When I used to hear the term ‘support group’, an image of middle-aged sad people, sitting in a circle came to mind. My name is John, and I am an alcoholic. Support groups always sounded really depressing to me.
That is, until I was diagnosed with GBS. I’d never heard of it. My family and friends had never heard of it. Some of my own doctors and nurses had never seen it before. I felt completely alone. But I wasn’t. When I found out there were others who had GBS – others who knew my pain, who could offer my advice – support groups didn’t sound so depressing after all.
Shortly after I was released from the hospital in 2011, I attended my first GBS conference. It was more than a support group – yes there were others there who’d been through what I had – but there were doctors and specialists, dedicated on learning, educating, and helping us. I realized we were far from alone. Since then, I’ve been to 5 more conferences across Canada, each one leaving me feeling more alive and inspired. The conferences remind me that learning about our disease, and connecting with other survivors is so important. Why go through our struggles uneducated and alone? Why not help others that are going through it now?
When I found out the GBS/CIDP Foundation International was celebrating their 30-year symposium (one of the largest GBS and CIDP conferences in the world) in 2018, I knew I had to attend.
The symposium was held at the beautiful Hilton in San Diego. Surrounded by large cascading palm trees and located right on the beach, I couldn’t have asked for a better location. The event started on Thursday night, with a 1km walk around the hotel. Considering majority of us lost the ability to use our legs at some point, this walk was extra special to us. The walk was followed by a mix and mingle, where we all had our corresponding t-shirts on – each color represented the area in the country (or the world) that you lived. It was a great way for people to find others that live in their area, and I was immediately able to find my fellow Canadians – and other International travelers!
The conference kicked off on Friday morning with a Key Note address from the talented Michael Coleman – the actor who played Happy on ABC’s “Once Upon a Time.” Michael was diagnosed with GBS in 2016, and we’d connected after he saw my YouTube video. It came as a complete surprise when Michael announced in his speech that he was star struck having met me the night before (an actor on a TV show, telling me he was star struck?!), and it made me realize just how many people really have seen that video! His speech, that made us laugh and cry was a great start to the event.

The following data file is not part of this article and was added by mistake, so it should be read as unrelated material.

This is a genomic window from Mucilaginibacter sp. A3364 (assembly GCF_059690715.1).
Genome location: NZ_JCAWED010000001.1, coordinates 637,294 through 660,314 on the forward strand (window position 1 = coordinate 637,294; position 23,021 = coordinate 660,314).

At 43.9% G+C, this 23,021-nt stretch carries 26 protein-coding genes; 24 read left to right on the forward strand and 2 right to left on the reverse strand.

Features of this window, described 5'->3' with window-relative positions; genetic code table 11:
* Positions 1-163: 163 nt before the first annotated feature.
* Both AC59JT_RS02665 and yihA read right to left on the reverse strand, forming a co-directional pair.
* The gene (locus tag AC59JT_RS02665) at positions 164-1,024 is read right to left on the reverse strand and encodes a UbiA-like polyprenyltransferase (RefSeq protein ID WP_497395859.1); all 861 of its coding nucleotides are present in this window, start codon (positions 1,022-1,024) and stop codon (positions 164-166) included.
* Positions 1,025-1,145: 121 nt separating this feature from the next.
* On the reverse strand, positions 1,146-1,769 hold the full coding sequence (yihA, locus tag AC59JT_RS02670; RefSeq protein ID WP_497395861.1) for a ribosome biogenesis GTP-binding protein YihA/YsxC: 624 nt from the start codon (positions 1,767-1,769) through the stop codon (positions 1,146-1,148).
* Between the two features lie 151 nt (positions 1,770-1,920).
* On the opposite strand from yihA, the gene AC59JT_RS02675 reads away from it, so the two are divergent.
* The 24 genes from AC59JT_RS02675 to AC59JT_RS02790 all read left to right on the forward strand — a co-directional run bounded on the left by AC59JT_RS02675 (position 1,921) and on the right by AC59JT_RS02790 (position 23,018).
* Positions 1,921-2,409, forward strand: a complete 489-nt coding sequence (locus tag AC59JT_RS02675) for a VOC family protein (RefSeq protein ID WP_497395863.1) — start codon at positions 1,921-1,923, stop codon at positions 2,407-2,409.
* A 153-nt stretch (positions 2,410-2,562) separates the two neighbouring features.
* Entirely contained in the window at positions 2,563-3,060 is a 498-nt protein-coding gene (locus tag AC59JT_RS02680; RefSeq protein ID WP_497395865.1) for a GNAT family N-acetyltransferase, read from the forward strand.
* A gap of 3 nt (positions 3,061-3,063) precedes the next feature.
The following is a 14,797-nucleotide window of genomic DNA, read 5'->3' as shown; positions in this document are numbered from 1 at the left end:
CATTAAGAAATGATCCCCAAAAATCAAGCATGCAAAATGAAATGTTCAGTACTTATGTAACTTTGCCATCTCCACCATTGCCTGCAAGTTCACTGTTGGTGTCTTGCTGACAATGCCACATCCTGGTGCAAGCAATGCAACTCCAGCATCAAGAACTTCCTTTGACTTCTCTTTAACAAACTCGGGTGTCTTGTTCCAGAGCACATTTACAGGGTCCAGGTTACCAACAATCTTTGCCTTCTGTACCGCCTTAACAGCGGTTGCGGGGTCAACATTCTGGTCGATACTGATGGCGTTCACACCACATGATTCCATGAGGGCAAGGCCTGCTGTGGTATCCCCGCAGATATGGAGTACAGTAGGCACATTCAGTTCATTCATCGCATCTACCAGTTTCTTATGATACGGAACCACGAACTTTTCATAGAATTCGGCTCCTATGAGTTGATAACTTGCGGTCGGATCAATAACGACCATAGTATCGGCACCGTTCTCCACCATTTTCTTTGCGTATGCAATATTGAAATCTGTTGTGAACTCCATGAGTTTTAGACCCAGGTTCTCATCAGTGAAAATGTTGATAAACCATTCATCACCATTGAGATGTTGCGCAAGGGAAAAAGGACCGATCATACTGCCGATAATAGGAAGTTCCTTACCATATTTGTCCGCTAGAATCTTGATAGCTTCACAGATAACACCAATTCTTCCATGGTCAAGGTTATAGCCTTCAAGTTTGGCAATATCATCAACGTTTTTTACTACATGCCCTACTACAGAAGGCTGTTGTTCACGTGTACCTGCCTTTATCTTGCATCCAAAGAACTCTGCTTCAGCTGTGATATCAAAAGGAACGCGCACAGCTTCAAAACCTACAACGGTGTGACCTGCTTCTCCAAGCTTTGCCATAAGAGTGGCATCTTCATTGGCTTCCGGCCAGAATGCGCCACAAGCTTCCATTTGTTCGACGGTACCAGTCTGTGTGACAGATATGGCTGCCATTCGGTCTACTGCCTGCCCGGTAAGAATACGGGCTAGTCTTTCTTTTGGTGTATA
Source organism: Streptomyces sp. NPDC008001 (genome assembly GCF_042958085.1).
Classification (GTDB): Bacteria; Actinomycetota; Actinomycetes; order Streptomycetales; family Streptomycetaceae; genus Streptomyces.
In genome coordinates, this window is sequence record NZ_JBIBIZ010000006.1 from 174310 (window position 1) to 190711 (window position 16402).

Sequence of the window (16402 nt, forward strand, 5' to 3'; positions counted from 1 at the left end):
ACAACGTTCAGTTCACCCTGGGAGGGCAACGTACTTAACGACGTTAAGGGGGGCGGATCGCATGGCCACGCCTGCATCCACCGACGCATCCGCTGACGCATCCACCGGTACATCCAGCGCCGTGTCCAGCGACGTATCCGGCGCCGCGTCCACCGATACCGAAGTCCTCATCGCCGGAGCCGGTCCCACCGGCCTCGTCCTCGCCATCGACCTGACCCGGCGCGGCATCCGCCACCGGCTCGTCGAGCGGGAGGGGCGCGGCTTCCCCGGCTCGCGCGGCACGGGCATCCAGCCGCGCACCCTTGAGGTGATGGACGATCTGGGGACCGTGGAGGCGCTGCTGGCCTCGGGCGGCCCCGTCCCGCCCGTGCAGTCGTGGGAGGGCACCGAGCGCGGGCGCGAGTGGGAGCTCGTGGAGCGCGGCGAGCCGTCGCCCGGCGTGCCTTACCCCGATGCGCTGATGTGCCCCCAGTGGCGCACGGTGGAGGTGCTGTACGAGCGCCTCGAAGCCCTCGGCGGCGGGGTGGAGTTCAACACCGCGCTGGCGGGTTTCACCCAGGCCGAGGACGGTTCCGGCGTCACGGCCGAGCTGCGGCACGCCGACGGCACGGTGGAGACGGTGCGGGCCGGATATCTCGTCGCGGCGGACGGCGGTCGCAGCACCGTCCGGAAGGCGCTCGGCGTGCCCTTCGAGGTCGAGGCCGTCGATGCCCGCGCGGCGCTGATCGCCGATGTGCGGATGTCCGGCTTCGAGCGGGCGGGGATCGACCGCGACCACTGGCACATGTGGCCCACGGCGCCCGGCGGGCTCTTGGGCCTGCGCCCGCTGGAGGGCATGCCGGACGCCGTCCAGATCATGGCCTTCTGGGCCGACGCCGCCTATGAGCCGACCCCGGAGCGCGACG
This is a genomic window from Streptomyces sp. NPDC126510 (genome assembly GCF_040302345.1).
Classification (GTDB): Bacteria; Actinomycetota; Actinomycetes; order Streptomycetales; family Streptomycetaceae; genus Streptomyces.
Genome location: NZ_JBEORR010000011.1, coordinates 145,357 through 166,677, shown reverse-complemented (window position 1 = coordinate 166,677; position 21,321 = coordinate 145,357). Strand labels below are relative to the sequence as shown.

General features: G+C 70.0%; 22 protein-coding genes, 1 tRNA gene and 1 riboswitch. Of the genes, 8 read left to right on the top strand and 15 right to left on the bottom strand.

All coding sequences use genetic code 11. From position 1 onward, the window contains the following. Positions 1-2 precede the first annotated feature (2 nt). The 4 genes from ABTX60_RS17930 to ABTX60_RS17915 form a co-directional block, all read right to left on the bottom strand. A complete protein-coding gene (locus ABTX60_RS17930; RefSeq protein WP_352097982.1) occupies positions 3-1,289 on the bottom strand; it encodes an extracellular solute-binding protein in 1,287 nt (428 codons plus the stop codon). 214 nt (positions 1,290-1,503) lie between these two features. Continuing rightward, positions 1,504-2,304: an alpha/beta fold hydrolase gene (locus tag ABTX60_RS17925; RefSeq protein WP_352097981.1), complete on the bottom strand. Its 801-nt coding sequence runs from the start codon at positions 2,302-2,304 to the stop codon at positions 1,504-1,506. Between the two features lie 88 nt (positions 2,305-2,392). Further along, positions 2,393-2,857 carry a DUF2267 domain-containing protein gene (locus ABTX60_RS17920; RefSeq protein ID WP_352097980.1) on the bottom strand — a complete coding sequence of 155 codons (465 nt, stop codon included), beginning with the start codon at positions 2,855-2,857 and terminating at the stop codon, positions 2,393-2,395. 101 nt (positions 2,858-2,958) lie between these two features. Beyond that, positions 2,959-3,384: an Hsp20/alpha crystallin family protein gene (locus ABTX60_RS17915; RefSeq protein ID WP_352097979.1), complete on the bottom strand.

The next two days were packed full of various different sessions – from managing fatigue, pain and stress, research updates, new treatments, emotional and sexual health, insurance updates, exercise, vaccinations, and my favorite – Ask the Experts, where you were able to ask any questions to some of the most knowledgeable doctors on GBS in the world. I liked how they broke out some of the sessions specific to GBS or CIDP, specific to patients or caregivers, and specific to men or women – to make most of everyone’s time and ensure no one was sitting through too much that didn’t apply to them. I met so many new people, and so many people I’d connected with online. I met people in wheelchairs and walkers, determined to not let their diseases hold them back. I made lifelong friends that I cant wait to see again. The conference concluded on Saturday night with a reception for dinner, drinks and dancing.
There were a lot of fine details I loved about the conference. How the doctors stuck around to actually have more in depth conversations with us. Getting to do aerobics in our chairs, to show that when it comes to fitness, there are no excuses. The room to do Yoga, for people to take a mental break. A makeover room for those wanting a little pick me up of their appearance. The boxed lunches you could take wherever for the one and a half hour lunches. And the ability to skip out on any session that didn’t pertain to you. With it being winter back in Canada I was sure to head to the pool a few times to enjoy the sun.